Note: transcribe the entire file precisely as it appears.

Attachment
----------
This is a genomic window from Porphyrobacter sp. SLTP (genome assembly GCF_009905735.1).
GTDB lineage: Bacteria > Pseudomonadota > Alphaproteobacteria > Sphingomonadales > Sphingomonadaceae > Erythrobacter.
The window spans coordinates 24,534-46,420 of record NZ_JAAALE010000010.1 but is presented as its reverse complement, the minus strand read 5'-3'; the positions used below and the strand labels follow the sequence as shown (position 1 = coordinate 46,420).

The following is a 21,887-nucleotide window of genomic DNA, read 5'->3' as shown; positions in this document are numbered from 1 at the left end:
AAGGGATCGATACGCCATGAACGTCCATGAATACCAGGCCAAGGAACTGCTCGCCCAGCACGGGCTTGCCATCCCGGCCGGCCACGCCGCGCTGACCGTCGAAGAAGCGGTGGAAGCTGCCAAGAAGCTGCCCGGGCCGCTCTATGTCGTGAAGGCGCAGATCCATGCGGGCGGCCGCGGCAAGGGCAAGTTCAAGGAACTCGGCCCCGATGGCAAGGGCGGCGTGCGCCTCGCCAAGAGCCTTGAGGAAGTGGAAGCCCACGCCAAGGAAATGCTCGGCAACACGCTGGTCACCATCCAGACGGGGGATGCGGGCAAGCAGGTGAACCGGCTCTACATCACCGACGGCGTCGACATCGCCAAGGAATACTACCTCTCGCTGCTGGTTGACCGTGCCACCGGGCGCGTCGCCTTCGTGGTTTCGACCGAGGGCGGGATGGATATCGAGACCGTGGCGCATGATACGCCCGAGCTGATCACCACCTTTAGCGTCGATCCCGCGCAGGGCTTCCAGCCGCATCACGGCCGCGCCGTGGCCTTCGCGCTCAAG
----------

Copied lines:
This is a genomic window from Porphyrobacter sp. SLTP (genome assembly GCF_009905735.1).
GTDB lineage: Bacteria > Pseudomonadota > Alphaproteobacteria > Sphingomonadales > Sphingomonadaceae > Erythrobacter.
The window spans coordinates 24,534-46,420 of record NZ_JAAALE010000010.1 but is presented as its reverse complement, the minus strand read 5'-3'; the positions used below and the strand labels follow the sequence as shown (position 1 = coordinate 46,420).

The following is a 21,887-nucleotide window of genomic DNA, read 5'->3' as shown; positions in this document are numbered from 1 at the left end:
AAGGGATCGATACGCCATGAACGTCCATGAATACCAGGCCAAGGAACTGCTCGCCCAGCACGGGCTTGCCATCCCGGCCGGCCACGCCGCGCTGACCGTCGAAGAAGCGGTGGAAGCTGCCAAGAAGCTGCCCGGGCCGCTCTATGTCGTGAAGGCGCAGATCCATGCGGGCGGCCGCGGCAAGGGCAAGTTCAAGGAACTCGGCCCCGATGGCAAGGGCGGCGTGCGCCTCGCCAAGAGCCTTGAGGAAGTGGAAGCCCACGCCAAGGAAATGCTCGGCAACACGCTGGTCACCATCCAGACGGGGGATGCGGGCAAGCAGGTGAACCGGCTCTACATCACCGACGGCGTCGACATCGCCAAGGAATACTACCTCTCGCTGCTGGTTGACCGTGCCACCGGGCGCGTCGCCTTCGTGGTTTCGACCGAGGGCGGGATGGATATCGAGACCGTGGCGCATGATACGCCCGAGCTGATCACCACCTTTAGCGTCGATCCCGCGCAGGGCTTCCAGCCGCATCACGGCCGCGCCGTGGCCTTCGCGCTCAAG